P566 Frequency and type of drug-related side effects necessitating drug cessation in the Swiss inflammatory bowel disease cohort
Godat S.*1, Fournier N.2, Safroneeva E.3, Marot A.1, Deltenre P.1, Hahnloser D.4, Straumann A.5, Vavricka S.6, Biedermann L.7, Rogler G.8, Schoepfer A.1
1CHUV - Centre Hospitalier Universitaire Vaudois, Department of Gastroenterology and Hepatology, Lausanne, Switzerland 2University of Lausanne, Institute of Social and Preventive Medicine, Lausanne, Switzerland 3University of Bern, Institute of Social and Preventive Medicine, Bern, Switzerland 4Centre Hospitalier Universitaire Vaudois CHUV, Department of Visceral Surgery, Lausanne, Switzerland 5Swiss EoE Center, Praxis Roemerhof, Olten, Switzerland 6Stadtspital Triemli, Department of Gastroenterology and Hepatology, Zurich, Switzerland 7University Hospital Zurich, Department of Gastroenterology and Hepatology, Zurich, Switzerland 8University Hospital Zürich, Department of Gastroenterology and Hepatology, Zurich, Switzerland
Systematic analyses of drug-related side effects necessitating drug cessation in large cohorts of patients with inflammatory bowel disease (IBD) are lacking. We aimed to assess the frequency and type of drug-related side effects requiring drug cessation in patients included into the Swiss IBD Cohort (SIBDCS).
Data were retrieved from the datacenter of the SIBDCS, into which IBD patients from all over Switzerland were enrolled starting in 2006. Eighty percent of patients were included in hospitals whereas 20% of IBD patients were recruited in private practice. The side effects to the following drug categories were analyzed: aminosalicylates, steroids, thiopurines, methotrexate, TNF-antagonists, and cyclosporine/tacrolimus.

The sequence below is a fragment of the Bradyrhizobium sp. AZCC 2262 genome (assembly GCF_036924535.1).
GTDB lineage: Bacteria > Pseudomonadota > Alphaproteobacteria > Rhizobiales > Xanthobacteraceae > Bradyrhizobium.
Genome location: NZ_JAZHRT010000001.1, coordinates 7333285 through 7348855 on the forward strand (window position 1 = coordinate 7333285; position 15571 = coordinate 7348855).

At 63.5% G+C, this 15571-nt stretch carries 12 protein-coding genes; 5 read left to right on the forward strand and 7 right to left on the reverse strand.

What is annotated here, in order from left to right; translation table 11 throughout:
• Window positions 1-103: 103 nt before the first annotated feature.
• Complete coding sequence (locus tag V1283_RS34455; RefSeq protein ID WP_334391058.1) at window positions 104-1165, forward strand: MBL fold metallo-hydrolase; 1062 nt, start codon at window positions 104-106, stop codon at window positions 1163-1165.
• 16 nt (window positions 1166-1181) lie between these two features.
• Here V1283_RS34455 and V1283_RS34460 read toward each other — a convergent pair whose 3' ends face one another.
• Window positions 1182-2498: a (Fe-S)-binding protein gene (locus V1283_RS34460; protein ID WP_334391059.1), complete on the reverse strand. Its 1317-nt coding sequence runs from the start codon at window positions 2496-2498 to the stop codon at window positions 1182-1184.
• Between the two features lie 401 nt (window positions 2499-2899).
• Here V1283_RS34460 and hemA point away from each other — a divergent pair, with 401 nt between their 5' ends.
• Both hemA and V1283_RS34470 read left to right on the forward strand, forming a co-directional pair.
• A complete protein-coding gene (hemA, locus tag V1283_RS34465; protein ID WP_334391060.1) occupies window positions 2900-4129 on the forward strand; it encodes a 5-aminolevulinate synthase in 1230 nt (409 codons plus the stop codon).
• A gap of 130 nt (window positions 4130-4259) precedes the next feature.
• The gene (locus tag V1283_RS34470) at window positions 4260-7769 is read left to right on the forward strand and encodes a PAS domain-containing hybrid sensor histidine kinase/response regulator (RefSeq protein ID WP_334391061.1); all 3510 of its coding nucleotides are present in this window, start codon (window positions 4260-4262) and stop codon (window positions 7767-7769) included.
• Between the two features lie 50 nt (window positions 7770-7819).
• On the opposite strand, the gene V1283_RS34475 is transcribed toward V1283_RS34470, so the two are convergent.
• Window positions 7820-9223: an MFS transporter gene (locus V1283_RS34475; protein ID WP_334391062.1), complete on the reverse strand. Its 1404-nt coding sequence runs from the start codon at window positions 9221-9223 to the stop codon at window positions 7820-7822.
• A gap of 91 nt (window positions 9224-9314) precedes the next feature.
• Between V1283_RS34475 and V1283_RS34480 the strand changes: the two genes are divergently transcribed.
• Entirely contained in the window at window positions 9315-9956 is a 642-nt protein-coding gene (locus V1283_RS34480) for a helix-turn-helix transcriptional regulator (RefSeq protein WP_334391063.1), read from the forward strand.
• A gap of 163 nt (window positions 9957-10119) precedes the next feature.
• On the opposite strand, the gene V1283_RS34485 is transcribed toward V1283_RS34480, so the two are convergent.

Of the total of 3,192 patients analyzed, 1,792 patients (56.1%), 1,322 patients (41.4%), and 78 patients (2.5%) had Crohn's disease (CD), ulcerative colitis (UC), and unclassified IBD (IBDU), respectively. Of these 3,192 patients, 2,129 (66.7%) presented with one or several drug-related side effects necessitating drug cessation. The remaining1,009 patients (31.6%) did not experience this type of side effects. Median disease duration was not different between the group with and without IBD-drug-related side effects necessitating drug cessation (12 years, IQR 6–20 vs. 12 years, IQR 7–19, p=0.675). When all IBD-drug-related side-effects necessitating treatment cessation were examined, the frequencies attributed to various medications were as follows: 4.5% to steroids, 7.9% to 5-ASA, 13.5% to cyclosporine, 14.4% to adalimumab, 15.0% to certolizumab pegol, 19.8% to methotrexate, 20.6% to infliximab, 25.1% to azathioprine, and 30.1% to 6-mercaptopurine. A significant positive correlation between the number of concomitantly administered IBD drugs and the occurrence of side effects requiring drug cessation (p<0.01) was observed. Using logistic regression modeling, we identified UC diagnosis (OR 0.735, p=0.017), presence of extra-intestinal manifestations (OR 2.262, p<0.001), IBD-related surgery (OR 1.419, p=0.006), and the increasing number of concomitant IBD drugs (OR 2.007 [p<0.001] for 2 concomitant IBD drugs; OR 3.225 [p<0.001] for ≥3 concomitant IBD drugs) as factors that are associated with the occurrence of IBD drug-related adverse events that necessitated drug cessation.
Physicians treating patients should keep in mind that the number of concomitantly administered IBD drugs is one of the important risk factors for drug-related adverse events necessitating drug cessation.